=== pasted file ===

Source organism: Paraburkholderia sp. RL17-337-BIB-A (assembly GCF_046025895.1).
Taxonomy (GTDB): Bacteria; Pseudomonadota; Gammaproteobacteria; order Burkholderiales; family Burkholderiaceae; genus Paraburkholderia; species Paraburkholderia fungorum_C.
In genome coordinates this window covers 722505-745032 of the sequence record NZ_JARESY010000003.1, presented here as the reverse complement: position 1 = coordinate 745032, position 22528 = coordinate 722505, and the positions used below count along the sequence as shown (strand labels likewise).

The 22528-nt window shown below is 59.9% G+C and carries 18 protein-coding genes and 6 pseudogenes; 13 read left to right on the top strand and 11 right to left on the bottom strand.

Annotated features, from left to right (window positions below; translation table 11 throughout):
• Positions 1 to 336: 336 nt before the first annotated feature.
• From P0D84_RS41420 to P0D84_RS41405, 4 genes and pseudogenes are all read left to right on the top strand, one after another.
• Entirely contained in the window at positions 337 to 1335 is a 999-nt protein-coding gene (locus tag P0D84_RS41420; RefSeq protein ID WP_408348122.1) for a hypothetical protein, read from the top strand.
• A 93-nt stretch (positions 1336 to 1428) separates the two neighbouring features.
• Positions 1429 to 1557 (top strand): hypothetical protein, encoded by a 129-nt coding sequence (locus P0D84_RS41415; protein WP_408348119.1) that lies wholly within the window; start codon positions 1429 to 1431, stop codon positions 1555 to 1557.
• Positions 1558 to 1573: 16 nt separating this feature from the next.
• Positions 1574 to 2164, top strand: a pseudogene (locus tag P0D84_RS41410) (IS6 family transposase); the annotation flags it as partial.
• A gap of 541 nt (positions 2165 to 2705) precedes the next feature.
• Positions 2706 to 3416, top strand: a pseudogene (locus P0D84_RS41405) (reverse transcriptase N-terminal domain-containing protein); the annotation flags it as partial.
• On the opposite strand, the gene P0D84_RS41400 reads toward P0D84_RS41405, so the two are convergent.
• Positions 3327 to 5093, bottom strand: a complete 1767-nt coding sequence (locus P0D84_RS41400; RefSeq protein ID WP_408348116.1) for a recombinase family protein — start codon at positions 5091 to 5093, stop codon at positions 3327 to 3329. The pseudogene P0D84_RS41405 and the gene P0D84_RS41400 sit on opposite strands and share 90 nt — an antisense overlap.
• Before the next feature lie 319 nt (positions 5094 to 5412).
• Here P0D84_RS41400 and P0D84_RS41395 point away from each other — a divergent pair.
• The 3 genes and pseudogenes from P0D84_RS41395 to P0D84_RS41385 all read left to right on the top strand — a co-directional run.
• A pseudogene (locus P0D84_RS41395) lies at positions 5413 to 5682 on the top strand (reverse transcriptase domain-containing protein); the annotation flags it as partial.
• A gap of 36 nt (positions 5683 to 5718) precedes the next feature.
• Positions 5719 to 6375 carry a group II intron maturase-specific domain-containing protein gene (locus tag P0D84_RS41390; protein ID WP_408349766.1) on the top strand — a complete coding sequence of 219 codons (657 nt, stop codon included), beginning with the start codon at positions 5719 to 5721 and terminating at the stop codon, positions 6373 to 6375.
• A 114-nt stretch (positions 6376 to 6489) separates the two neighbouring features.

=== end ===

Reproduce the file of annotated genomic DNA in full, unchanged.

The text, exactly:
Source organism: Paraburkholderia sp. RL17-337-BIB-A (assembly GCF_046025895.1).
Taxonomy (GTDB): Bacteria; Pseudomonadota; Gammaproteobacteria; order Burkholderiales; family Burkholderiaceae; genus Paraburkholderia; species Paraburkholderia fungorum_C.
In genome coordinates this window covers 722505-745032 of the sequence record NZ_JARESY010000003.1, presented here as the reverse complement: position 1 = coordinate 745032, position 22528 = coordinate 722505, and the positions used below count along the sequence as shown (strand labels likewise).

The 22528-nt window shown below is 59.9% G+C and carries 18 protein-coding genes and 6 pseudogenes; 13 read left to right on the top strand and 11 right to left on the bottom strand.

Annotated features, from left to right (window positions below; translation table 11 throughout):
• Positions 1 to 336: 336 nt before the first annotated feature.
• From P0D84_RS41420 to P0D84_RS41405, 4 genes and pseudogenes are all read left to right on the top strand, one after another.
• Entirely contained in the window at positions 337 to 1335 is a 999-nt protein-coding gene (locus tag P0D84_RS41420; RefSeq protein ID WP_408348122.1) for a hypothetical protein, read from the top strand.
• A 93-nt stretch (positions 1336 to 1428) separates the two neighbouring features.
• Positions 1429 to 1557 (top strand): hypothetical protein, encoded by a 129-nt coding sequence (locus P0D84_RS41415; protein WP_408348119.1) that lies wholly within the window; start codon positions 1429 to 1431, stop codon positions 1555 to 1557.
• Positions 1558 to 1573: 16 nt separating this feature from the next.
• Positions 1574 to 2164, top strand: a pseudogene (locus tag P0D84_RS41410) (IS6 family transposase); the annotation flags it as partial.
• A gap of 541 nt (positions 2165 to 2705) precedes the next feature.
• Positions 2706 to 3416, top strand: a pseudogene (locus P0D84_RS41405) (reverse transcriptase N-terminal domain-containing protein); the annotation flags it as partial.
• On the opposite strand, the gene P0D84_RS41400 reads toward P0D84_RS41405, so the two are convergent.
• Positions 3327 to 5093, bottom strand: a complete 1767-nt coding sequence (locus P0D84_RS41400; RefSeq protein ID WP_408348116.1) for a recombinase family protein — start codon at positions 5091 to 5093, stop codon at positions 3327 to 3329. The pseudogene P0D84_RS41405 and the gene P0D84_RS41400 sit on opposite strands and share 90 nt — an antisense overlap.
• Before the next feature lie 319 nt (positions 5094 to 5412).
• Here P0D84_RS41400 and P0D84_RS41395 point away from each other — a divergent pair.
• The 3 genes and pseudogenes from P0D84_RS41395 to P0D84_RS41385 all read left to right on the top strand — a co-directional run.
• A pseudogene (locus P0D84_RS41395) lies at positions 5413 to 5682 on the top strand (reverse transcriptase domain-containing protein); the annotation flags it as partial.
• A gap of 36 nt (positions 5683 to 5718) precedes the next feature.
• Positions 5719 to 6375 carry a group II intron maturase-specific domain-containing protein gene (locus tag P0D84_RS41390; protein ID WP_408349766.1) on the top strand — a complete coding sequence of 219 codons (657 nt, stop codon included), beginning with the start codon at positions 5719 to 5721 and terminating at the stop codon, positions 6373 to 6375.
• A 114-nt stretch (positions 6376 to 6489) separates the two neighbouring features.